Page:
He pushed us for research and didn’t bring preconceptions into the courtroom.
I am a moderate, like many Americans. I have more often than not voted for Democrats rather than Republicans, and I deeply believe our government has a necessary and active role in righting the many injustices present in our society and the world. But I can’t help wondering, are we asking the right questions about nominees to the Supreme Court?
Shortly after I posted an article supportive of Judge Neil Gorsuch on Facebook, I received queries and demands asking about his opinion on “LGBTQ rights, abortion, science over religion, climate change, gun control,” among other pressing social issues. One commenter vented frustration that despite having read numerous articles about Gorsuch, he could not find specifics on his views.
Although I worked closely with Gorsuch for a year as one of his law clerks, and spent social hours with the judge, his family and other clerks, I also struggled to come up with an answer. And then I smiled because I realized the judge lives by the principle that “justice is blind.” He did not bring preconceived positions on social issues into the courtroom. Rather, he pushed us to thoroughly research all sides of each case that came through his chambers.
From personal experience, I can add that the judge deliberately sought clerks with diverse perspectives and encouraged open debates to reach the best conclusion. I recall one such experience in particular where my co-clerk and I were at odds on a legal issue in a case. The judge indicated that he was more persuaded by my colleague but rather than rejecting my position outright, he challenged me — “prove to me you are right.” Several hours and many coffees later, I came back with the best I had. And this time he agreed.
The judge’s commitment to being objective and deliberating on all issues before him is further demonstrated by the support he has received from his left-leaning colleagues who have worked with him. These respected liberal colleagues specifically note his commitment to understanding the diverse perspectives on an issue, and his collegiality.
As a culture, our obsessive focus on the political views of a potential Supreme Court Justice may be reflecting back towards us some key information about what’s really going on. Namely, that despite having democratically elected representatives at the local, state and national levels, whose duty it is to address our social concerns, we nevertheless feel disenfranchised from the current political process. It is the job of legislators to faithfully make laws that better society and we must hold them to account if this duty is not being adequately fulfilled.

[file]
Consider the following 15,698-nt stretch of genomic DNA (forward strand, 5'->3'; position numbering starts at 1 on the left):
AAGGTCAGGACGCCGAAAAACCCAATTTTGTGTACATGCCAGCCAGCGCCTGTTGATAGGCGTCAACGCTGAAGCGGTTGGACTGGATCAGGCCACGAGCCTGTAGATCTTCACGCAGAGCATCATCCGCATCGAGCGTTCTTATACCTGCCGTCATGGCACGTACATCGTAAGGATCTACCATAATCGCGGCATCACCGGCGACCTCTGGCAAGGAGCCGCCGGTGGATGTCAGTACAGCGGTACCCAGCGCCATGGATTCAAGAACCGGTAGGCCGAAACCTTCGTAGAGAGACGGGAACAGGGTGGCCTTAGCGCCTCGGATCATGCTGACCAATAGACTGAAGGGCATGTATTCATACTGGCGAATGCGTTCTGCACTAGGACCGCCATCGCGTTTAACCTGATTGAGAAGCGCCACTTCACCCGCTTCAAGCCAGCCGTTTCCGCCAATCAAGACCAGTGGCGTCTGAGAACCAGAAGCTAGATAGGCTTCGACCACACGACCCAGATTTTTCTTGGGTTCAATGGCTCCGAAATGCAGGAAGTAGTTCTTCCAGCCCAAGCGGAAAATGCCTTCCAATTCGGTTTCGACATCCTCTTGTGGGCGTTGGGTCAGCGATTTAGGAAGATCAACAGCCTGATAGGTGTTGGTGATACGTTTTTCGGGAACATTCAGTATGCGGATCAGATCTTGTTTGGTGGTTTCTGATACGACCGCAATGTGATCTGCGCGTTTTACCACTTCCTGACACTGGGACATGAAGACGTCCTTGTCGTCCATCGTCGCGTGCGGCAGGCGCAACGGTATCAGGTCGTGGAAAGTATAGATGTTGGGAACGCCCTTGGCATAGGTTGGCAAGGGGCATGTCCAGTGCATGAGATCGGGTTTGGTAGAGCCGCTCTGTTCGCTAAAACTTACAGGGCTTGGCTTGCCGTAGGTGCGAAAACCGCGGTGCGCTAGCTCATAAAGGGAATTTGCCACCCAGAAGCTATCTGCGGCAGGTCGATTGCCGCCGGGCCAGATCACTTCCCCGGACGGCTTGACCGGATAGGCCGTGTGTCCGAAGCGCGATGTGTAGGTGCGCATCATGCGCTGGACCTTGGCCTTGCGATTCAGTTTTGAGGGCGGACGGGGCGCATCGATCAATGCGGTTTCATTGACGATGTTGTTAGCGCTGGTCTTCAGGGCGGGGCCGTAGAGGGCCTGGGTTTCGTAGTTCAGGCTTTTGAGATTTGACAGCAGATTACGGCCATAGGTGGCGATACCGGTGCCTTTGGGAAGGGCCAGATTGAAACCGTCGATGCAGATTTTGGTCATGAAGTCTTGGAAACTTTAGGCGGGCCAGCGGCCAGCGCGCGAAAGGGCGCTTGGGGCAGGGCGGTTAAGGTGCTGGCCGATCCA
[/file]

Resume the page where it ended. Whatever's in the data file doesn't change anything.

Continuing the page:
On the other hand, the role of the judiciary is quite different but critically complementary in a democracy. Legislators cannot be expected to always take into account the minority view in a culture. Although the minority may participate in the political process, because their views are not held by the mainstream, they run the risk of being trampled. Our political and legal systems are designed to protect the core rights and freedoms of all peoples. This is the beauty of our constitutional system and a principal reason that it is emulated the world over: Our system preserves the essential liberties of all, no matter how unpopular their views are and even if others are more powerful.
This is the great contribution of the judiciary. It does not create policies or agree with the politics of the current progressive majority in society. It does preserve and protect as inviolate the core rights enshrined in our Constitution so that no one may be deprived of them — among them our rights to freedom of religion, to liberty, to self-determination and self-expression.
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It is with this view in mind that we should be critically evaluating Judge Gorsuch and asking whether he can be faithfully counted upon to defend the core rights contained in the Constitution despite the prevailing popular sentiment. The testimonies of those who have worked with him and his judicial record are a unanimous yes. By way of example, the judge has ruled in support of rights to religious freedoms (Hobby Lobby Stores) and to privacy (United States v. Carloss).
The judge also takes seriously the solemn duty of applying the law with rigor. Soon after he took the bench on the 10th Circuit, he took all of his clerks and office staff (myself included) to visit several federal prisons. He wanted to see for himself, and for us to all understand, the importance of applying justice in every case — for the lives of others depended on us doing the best job we possibly could. Judge Gorsuch is a sincere, humble and devoted steward of the law who has a demonstrated record of faithfully upholding our constitutional rights. He deserves our support.
Jessica Greenstone clerked for Judge Neil M. Gorsuch of the United States Court of Appeals for the Tenth Circuit from 2006 to 2007. She currently serves as World Wildlife Fund South Africa’s Marine Science & Policy Lead.
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